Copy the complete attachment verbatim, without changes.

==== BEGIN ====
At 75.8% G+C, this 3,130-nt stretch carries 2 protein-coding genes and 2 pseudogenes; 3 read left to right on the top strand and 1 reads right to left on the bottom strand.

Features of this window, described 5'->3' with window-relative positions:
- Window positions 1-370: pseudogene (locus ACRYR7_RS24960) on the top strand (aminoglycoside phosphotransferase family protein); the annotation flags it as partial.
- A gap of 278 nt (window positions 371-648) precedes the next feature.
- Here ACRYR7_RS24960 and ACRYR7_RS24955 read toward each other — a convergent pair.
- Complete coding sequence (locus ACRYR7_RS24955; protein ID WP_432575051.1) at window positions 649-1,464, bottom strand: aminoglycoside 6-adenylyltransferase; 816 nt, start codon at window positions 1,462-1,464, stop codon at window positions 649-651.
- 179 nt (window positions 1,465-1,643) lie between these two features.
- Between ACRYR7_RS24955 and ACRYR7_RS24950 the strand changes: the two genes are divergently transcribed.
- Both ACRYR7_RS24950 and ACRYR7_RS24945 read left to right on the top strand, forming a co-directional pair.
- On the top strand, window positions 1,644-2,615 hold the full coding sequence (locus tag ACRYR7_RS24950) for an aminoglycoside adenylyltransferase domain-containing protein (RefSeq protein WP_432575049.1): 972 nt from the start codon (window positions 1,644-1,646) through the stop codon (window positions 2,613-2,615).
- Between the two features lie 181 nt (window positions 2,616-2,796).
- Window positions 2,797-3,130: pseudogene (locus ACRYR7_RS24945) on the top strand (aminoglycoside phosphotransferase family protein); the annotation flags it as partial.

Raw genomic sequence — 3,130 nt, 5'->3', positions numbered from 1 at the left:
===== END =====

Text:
At 75.8% G+C, this 3,130-nt stretch carries 2 protein-coding genes and 2 pseudogenes; 3 read left to right on the top strand and 1 reads right to left on the bottom strand.

Features of this window, described 5'->3' with window-relative positions:
- Window positions 1-370: pseudogene (locus ACRYR7_RS24960) on the top strand (aminoglycoside phosphotransferase family protein); the annotation flags it as partial.
- A gap of 278 nt (window positions 371-648) precedes the next feature.
- Here ACRYR7_RS24960 and ACRYR7_RS24955 read toward each other — a convergent pair.
- Complete coding sequence (locus ACRYR7_RS24955; protein ID WP_432575051.1) at window positions 649-1,464, bottom strand: aminoglycoside 6-adenylyltransferase; 816 nt, start codon at window positions 1,462-1,464, stop codon at window positions 649-651.
- 179 nt (window positions 1,465-1,643) lie between these two features.
- Between ACRYR7_RS24955 and ACRYR7_RS24950 the strand changes: the two genes are divergently transcribed.
- Both ACRYR7_RS24950 and ACRYR7_RS24945 read left to right on the top strand, forming a co-directional pair.
- On the top strand, window positions 1,644-2,615 hold the full coding sequence (locus tag ACRYR7_RS24950) for an aminoglycoside adenylyltransferase domain-containing protein (RefSeq protein WP_432575049.1): 972 nt from the start codon (window positions 1,644-1,646) through the stop codon (window positions 2,613-2,615).
- Between the two features lie 181 nt (window positions 2,616-2,796).
- Window positions 2,797-3,130: pseudogene (locus ACRYR7_RS24945) on the top strand (aminoglycoside phosphotransferase family protein); the annotation flags it as partial.

Raw genomic sequence — 3,130 nt, 5'->3', positions numbered from 1 at the left: